Ninive et l’Assyrie avec des Essais de Restauration par Félix Thomas. Ouvrage publie d’ apres les ordres de L’ Empereur. THREE VOLUMES.

Place, Victor.

Book ID: 17389


Folio. Volume I: TEXT, vii, 324 pp./ Volume II: TEXT, 323 pp / Volume III: PLATES, viii, 87 engraved plates including a map of Assyria and 86 engraved plates (photo- engraving lines), of which 15 are enhanced by hand colour and 10 printed on double-page, half-titles, contemporary quarter calf, slightly rubbed, title gilt on spine, small library stamp on title page, scattered foxing throughout, small tear to top of plate 61 without any loss, small tear to front fly leaves of volumes 1 & 3, otherwise set in very good condition, Imprimerie Imperiale, Paris, first and only edition, 1867-1870.


The Discovery of the Assyrians. The excavations of Nineveh were conducted between 1851 and 1855 by Victor Place (1818-1875), Consul of France in Mosul. The French state had just voted a credit to continue the work begun by the other pioneer of Assyriology, Paul-Emile Botta (born in Corbeil, France in 1811) at the site of Khorasabad, and they nominated Place to succeed him. Place started his excavation at the site of Kuyundjik where he found a large quantity of antiquities; he resumed the excavation clearing about two hundred rooms in the palace of Khorasabd and here, too, found numerous stone wall with reliefs and statues – most of which were lost in 1855, on their way to Europe, when the ships were attacked by rebellious Iraqi Tribesmen near Qurana. From the 235 boxes of antiquities, consisting of what Victor Place had discovered, together with material found by the British and by Fulgence Frensel Mission (1852-53), only 28 boxes arrived.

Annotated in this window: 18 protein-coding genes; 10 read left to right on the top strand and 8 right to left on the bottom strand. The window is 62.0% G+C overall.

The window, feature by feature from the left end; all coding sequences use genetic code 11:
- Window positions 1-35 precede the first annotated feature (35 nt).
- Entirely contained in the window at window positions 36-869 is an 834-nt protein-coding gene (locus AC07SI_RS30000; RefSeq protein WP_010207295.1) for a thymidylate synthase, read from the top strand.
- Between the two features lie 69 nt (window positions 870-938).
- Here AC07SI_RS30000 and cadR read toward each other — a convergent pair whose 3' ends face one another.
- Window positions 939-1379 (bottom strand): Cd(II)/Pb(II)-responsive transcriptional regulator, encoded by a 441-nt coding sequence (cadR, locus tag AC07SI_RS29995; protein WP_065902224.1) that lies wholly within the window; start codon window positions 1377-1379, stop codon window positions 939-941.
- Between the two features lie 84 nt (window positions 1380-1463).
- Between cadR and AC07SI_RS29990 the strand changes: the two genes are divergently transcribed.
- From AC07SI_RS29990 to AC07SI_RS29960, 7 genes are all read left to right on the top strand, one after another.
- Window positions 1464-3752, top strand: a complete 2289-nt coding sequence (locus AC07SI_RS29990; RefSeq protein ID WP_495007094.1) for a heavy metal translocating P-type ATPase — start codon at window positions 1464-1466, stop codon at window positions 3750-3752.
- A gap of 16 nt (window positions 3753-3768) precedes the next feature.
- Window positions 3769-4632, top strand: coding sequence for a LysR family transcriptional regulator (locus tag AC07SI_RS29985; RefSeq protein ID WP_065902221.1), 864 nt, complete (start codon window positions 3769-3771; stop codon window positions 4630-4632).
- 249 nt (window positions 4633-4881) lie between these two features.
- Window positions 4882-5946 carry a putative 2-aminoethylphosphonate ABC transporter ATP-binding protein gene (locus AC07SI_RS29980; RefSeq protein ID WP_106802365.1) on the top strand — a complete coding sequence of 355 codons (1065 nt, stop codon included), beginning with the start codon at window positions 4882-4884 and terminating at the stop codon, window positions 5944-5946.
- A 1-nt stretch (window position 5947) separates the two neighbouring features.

Victor Place was the first to use photography for archaeological purposes, choosing as an operator engineer Gabriel Tranchand for the calotypes (negatives and prints). The architect Felix Thomas, a future painter, was commissioned to survey and design plans of the architectural remains. These drawings survived the attack and have served to illustrate the book. The text is the first synthesis of all knowledge of Assyria and the famous palace of King Sargon II. (Avery, Architectural Library, p. 790.- Vicaire VI, 698).

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